Sep 13, 2010

What is Jindai Curry?

Jindai Area is known as the producers of Japan’s #1 quality rice. Needless to say, the rice consumption is the most important in promoting the economy in the region. That is what the Jindai Curry is all about.

Now, Curry and rice is a signature home-style cooking in Japan. Japanese curry might not like you would expect from Indian curry. It is mainly made of curry powder, flour, and oil for the roux and served with various kinds of vegetables and meat. Some might say it is not as spicy as the Indian, but flavorful as much that it boosts your appetite to eat more rice. Rice and Curry are married and unseperatable forever.

Japanese curry was introduced by the British and Indians in the Meiji era (1869-1913). It was not until the Showa 30s (1950s) that curry became a common dish in the rural region. In Jindai Area, home-made solid roux of curry powder and flour fried in a pan was rather common. Vegetables, fish sausages, and canned whale or mackerel were the main ingredients to be stewed with the roux and seasoned with soy sauce.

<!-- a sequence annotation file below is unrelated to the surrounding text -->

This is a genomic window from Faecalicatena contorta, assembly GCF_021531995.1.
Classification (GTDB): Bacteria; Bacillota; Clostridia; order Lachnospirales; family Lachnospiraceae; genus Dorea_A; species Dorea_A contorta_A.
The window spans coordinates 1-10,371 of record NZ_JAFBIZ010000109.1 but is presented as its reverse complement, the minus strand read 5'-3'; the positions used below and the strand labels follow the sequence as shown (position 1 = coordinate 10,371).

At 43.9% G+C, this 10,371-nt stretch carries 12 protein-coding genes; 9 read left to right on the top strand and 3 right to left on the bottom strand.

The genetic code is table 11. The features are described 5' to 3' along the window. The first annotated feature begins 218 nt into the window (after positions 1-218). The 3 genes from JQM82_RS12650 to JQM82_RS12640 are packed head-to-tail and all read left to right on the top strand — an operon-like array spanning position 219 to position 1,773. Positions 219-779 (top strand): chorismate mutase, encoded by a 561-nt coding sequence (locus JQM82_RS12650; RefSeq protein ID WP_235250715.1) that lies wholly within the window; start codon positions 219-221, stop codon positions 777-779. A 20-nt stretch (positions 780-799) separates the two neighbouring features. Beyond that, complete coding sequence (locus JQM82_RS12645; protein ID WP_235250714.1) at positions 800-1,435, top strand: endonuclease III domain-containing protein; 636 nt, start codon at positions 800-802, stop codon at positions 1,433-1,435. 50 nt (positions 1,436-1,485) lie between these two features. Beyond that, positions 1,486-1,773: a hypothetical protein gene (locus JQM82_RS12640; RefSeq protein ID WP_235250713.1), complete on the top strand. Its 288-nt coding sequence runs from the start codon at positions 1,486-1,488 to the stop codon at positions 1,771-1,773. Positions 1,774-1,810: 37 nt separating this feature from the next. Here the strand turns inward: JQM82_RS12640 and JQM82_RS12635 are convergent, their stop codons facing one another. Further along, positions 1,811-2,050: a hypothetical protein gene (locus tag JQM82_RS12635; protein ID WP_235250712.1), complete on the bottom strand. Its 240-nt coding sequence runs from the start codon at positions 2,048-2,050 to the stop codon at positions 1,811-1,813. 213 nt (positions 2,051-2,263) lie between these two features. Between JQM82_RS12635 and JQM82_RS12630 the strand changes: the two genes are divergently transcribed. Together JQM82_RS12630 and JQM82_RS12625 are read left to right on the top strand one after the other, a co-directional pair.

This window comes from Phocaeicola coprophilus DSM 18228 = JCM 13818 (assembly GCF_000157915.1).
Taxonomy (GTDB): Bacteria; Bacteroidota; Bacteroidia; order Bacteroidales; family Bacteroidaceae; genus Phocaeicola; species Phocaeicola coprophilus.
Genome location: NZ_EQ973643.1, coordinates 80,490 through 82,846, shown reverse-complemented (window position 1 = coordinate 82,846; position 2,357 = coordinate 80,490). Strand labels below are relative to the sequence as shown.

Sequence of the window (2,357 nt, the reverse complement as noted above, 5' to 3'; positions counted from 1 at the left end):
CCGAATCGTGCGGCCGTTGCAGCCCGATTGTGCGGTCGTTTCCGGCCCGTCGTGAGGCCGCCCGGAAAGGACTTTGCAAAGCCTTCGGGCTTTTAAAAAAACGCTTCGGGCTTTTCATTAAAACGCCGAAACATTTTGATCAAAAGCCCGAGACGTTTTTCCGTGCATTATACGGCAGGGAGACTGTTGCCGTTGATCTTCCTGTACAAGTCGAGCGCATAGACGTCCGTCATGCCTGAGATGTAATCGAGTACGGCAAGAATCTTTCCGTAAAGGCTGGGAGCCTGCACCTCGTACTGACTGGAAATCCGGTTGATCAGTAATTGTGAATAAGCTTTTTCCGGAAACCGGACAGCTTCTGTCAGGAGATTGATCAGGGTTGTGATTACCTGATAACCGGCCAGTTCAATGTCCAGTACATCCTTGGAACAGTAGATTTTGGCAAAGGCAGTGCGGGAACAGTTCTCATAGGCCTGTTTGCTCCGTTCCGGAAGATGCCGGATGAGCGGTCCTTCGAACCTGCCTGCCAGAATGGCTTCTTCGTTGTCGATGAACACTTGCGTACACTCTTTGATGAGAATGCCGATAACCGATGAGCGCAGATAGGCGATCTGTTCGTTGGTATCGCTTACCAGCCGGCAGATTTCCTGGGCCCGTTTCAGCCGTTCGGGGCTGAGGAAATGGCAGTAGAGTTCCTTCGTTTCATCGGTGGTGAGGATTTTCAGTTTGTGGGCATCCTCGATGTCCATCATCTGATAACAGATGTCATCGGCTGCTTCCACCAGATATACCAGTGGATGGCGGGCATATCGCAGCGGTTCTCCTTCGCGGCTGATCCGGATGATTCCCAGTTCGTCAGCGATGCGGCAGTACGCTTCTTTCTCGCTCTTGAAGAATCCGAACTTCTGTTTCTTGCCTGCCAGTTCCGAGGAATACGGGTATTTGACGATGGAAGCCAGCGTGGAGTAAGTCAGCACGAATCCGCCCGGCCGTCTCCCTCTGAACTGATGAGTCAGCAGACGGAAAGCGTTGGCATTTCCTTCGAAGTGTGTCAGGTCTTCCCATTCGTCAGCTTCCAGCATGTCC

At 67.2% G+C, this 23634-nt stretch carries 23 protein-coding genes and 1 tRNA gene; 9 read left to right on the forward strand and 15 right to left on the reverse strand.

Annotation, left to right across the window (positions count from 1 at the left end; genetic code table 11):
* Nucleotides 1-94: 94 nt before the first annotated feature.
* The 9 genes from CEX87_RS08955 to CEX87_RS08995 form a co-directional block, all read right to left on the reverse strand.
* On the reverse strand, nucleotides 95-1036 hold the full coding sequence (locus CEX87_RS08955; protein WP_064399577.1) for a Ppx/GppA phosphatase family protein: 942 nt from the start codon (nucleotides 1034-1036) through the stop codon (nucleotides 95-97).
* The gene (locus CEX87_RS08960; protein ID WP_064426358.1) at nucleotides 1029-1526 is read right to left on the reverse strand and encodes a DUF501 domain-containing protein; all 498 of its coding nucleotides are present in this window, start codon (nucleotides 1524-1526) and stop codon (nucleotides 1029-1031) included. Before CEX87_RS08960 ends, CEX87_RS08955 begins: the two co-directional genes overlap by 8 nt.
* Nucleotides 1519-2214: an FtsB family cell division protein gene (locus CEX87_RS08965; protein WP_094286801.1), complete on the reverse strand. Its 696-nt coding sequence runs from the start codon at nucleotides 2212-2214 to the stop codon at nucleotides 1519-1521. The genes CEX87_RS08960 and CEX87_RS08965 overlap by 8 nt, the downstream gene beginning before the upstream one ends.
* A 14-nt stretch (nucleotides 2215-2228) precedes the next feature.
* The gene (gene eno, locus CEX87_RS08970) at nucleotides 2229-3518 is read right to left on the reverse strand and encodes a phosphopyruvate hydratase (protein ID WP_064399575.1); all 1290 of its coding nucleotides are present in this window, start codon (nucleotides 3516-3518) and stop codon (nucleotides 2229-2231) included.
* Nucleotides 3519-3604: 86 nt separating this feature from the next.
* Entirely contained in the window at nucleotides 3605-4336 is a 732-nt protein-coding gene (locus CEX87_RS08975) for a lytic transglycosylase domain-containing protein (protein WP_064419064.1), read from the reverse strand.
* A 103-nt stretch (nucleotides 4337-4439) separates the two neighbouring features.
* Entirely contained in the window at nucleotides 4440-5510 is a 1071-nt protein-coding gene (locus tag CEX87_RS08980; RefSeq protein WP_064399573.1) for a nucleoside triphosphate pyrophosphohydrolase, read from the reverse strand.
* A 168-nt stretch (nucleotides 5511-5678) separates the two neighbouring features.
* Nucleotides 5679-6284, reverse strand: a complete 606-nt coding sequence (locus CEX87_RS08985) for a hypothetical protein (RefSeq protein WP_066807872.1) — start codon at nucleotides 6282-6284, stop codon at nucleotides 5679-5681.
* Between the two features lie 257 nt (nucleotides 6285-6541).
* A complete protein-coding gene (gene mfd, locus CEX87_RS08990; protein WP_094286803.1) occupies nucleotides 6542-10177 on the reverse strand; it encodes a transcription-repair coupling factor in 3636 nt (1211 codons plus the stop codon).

Today the modern style curry has more intricate mixture of spices. Back in the 1950s, the lighter Jindai curry was more suitable for children and quite popular at home. As the solid curry roux was available at local grocery stores in the 1960s, the cooking methods became less common but still remains in a few homes as a Granma’s style!

Jindai Curry combines both the same ol’ Granma’s Style and today’s modern restaurant style. It is served side by side with a bowl of white Jindai Rice (神代米)a half-boiled onsen egg, and slices of iburi-gakko, another Akita's specialty, smoked-and-picked radish.

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